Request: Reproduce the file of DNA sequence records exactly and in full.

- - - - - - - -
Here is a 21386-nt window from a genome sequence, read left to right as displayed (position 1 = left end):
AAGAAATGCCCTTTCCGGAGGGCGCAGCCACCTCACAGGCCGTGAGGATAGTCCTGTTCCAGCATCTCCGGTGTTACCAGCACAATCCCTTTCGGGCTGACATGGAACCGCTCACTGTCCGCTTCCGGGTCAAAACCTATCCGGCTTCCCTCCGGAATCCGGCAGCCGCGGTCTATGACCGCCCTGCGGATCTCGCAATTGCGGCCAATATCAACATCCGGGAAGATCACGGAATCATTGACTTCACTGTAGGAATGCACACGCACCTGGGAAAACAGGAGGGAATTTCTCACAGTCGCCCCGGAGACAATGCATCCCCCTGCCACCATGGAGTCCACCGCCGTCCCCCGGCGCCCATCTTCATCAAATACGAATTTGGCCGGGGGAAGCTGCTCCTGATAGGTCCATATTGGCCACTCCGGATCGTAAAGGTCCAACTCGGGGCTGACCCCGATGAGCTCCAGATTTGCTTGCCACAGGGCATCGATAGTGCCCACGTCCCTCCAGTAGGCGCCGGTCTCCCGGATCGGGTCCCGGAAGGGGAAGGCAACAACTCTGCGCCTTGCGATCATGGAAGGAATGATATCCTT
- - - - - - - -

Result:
Here is a 21386-nt window from a genome sequence, read left to right as displayed (position 1 = left end):
AAGAAATGCCCTTTCCGGAGGGCGCAGCCACCTCACAGGCCGTGAGGATAGTCCTGTTCCAGCATCTCCGGTGTTACCAGCACAATCCCTTTCGGGCTGACATGGAACCGCTCACTGTCCGCTTCCGGGTCAAAACCTATCCGGCTTCCCTCCGGAATCCGGCAGCCGCGGTCTATGACCGCCCTGCGGATCTCGCAATTGCGGCCAATATCAACATCCGGGAAGATCACGGAATCATTGACTTCACTGTAGGAATGCACACGCACCTGGGAAAACAGGAGGGAATTTCTCACAGTCGCCCCGGAGACAATGCATCCCCCTGCCACCATGGAGTCCACCGCCGTCCCCCGGCGCCCATCTTCATCAAATACGAATTTGGCCGGGGGAAGCTGCTCCTGATAGGTCCATATTGGCCACTCCGGATCGTAAAGGTCCAACTCGGGGCTGACCCCGATGAGCTCCAGATTTGCTTGCCACAGGGCATCGATAGTGCCCACGTCCCTCCAGTAGGCGCCGGTCTCCCGGATCGGGTCCCGGAAGGGGAAGGCAACAACTCTGCGCCTTGCGATCATGGAAGGAATGATATCCTT